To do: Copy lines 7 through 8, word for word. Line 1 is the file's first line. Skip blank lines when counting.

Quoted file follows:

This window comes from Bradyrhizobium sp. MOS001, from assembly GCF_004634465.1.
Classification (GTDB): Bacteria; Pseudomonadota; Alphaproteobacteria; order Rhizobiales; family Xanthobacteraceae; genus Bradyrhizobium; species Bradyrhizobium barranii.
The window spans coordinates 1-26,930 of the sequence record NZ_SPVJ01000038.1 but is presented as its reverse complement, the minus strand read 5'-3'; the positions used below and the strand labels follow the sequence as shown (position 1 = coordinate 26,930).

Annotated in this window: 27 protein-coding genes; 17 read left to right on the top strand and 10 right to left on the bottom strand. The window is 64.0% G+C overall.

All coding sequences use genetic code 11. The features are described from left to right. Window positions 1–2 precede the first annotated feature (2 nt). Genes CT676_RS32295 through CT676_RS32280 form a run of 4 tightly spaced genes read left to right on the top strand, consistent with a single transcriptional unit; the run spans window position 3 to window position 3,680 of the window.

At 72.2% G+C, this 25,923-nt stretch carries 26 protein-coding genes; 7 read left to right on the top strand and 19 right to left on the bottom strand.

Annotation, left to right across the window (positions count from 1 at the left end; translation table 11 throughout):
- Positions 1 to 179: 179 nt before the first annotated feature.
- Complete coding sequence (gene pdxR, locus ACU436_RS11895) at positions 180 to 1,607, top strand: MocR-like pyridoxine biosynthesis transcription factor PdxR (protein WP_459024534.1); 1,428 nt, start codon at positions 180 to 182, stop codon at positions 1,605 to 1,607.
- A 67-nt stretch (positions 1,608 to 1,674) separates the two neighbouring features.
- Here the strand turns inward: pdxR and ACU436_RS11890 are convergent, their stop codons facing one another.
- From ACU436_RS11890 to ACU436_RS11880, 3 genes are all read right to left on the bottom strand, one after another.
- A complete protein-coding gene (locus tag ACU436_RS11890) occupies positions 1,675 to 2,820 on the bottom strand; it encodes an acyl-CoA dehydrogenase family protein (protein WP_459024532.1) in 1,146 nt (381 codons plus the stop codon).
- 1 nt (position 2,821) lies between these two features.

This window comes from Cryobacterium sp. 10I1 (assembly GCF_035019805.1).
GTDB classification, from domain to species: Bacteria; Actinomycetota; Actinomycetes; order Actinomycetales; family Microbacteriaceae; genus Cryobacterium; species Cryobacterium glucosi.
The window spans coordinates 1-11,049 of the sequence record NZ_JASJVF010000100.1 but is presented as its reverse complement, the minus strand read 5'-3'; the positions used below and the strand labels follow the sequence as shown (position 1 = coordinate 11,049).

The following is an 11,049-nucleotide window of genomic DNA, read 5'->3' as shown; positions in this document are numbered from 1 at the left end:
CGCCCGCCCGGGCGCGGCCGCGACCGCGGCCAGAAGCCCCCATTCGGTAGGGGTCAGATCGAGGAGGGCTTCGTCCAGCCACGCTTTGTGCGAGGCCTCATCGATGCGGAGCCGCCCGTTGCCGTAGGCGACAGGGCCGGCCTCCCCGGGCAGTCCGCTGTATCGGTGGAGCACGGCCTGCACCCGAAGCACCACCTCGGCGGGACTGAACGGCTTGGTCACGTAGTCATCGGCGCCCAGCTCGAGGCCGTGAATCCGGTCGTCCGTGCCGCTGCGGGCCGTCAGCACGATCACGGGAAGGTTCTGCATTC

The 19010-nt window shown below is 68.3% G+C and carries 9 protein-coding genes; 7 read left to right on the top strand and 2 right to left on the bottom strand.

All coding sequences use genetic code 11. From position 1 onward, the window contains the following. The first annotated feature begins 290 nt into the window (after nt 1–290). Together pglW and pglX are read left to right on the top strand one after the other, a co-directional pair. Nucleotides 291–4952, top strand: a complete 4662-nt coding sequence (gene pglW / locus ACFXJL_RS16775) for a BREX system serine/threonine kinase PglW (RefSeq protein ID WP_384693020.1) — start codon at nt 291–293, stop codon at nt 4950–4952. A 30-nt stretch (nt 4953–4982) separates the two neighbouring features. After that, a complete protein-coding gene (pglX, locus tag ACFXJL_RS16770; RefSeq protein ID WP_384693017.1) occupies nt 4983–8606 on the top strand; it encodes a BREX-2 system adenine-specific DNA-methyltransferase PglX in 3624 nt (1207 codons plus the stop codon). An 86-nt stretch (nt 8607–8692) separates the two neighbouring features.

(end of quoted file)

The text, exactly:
Annotation, left to right across the window (positions count from 1 at the left end; translation table 11 throughout):
- Positions 1 to 179: 179 nt before the first annotated feature.